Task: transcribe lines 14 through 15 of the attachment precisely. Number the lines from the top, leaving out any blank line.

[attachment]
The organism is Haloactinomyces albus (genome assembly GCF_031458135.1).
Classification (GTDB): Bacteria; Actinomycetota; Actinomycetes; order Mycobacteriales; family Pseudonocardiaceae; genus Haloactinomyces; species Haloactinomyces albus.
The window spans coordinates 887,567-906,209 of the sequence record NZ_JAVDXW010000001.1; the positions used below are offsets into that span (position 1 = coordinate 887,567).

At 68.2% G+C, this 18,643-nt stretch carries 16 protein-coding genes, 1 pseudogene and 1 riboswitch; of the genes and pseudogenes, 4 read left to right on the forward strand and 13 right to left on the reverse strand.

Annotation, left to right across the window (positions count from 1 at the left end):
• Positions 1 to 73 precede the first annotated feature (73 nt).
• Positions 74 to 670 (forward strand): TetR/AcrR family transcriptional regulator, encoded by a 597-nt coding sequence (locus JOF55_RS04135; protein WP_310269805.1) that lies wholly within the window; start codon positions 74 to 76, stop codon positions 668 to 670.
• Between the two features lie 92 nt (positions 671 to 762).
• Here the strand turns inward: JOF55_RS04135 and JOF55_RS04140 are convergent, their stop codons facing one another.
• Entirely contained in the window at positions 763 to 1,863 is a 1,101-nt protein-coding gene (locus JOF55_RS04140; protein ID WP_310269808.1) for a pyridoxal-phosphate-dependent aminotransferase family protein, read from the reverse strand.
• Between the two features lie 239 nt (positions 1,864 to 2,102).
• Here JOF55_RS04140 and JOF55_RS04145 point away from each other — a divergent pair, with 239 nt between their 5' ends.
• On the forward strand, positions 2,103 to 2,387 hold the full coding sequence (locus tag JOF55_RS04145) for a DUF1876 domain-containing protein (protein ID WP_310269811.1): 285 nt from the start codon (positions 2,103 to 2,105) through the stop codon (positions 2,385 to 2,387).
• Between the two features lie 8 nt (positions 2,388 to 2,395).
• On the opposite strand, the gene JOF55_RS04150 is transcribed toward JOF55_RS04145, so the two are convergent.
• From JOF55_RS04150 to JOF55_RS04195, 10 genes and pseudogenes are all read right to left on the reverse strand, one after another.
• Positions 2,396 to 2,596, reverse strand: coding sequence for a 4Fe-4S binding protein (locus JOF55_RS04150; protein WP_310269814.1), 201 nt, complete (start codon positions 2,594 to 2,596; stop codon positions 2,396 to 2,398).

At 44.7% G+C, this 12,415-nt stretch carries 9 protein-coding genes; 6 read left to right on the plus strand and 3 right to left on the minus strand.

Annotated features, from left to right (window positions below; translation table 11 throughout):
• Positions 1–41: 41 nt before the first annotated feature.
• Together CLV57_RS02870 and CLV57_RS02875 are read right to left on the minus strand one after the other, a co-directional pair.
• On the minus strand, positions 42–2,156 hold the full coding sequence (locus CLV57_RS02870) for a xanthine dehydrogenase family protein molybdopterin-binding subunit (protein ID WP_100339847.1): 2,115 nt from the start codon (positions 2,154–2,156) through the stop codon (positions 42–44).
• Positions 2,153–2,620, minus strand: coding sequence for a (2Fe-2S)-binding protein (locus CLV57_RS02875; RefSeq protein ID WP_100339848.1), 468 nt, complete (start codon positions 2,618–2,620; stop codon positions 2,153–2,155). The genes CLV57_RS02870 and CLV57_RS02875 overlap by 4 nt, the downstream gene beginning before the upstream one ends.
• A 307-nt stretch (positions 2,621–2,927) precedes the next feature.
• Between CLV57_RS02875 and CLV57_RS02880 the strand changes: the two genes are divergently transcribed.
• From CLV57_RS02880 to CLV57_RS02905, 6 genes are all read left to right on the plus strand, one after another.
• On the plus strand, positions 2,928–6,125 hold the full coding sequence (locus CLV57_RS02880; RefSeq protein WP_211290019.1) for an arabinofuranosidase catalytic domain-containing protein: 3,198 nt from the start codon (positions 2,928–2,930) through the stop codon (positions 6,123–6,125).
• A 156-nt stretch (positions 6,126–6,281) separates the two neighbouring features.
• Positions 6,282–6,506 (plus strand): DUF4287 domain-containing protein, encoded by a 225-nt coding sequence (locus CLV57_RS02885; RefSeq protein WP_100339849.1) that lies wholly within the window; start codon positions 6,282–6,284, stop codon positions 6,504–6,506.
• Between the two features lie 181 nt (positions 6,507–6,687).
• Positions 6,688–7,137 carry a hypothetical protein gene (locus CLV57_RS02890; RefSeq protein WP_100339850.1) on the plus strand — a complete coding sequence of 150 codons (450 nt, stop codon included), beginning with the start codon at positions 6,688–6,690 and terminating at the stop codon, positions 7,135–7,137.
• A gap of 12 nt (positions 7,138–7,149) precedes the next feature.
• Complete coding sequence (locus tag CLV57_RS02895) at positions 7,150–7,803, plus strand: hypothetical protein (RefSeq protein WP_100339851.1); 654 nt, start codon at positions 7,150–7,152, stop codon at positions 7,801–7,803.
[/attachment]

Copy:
• Between the two features lie 8 nt (positions 2,388 to 2,395).
• On the opposite strand, the gene JOF55_RS04150 is transcribed toward JOF55_RS04145, so the two are convergent.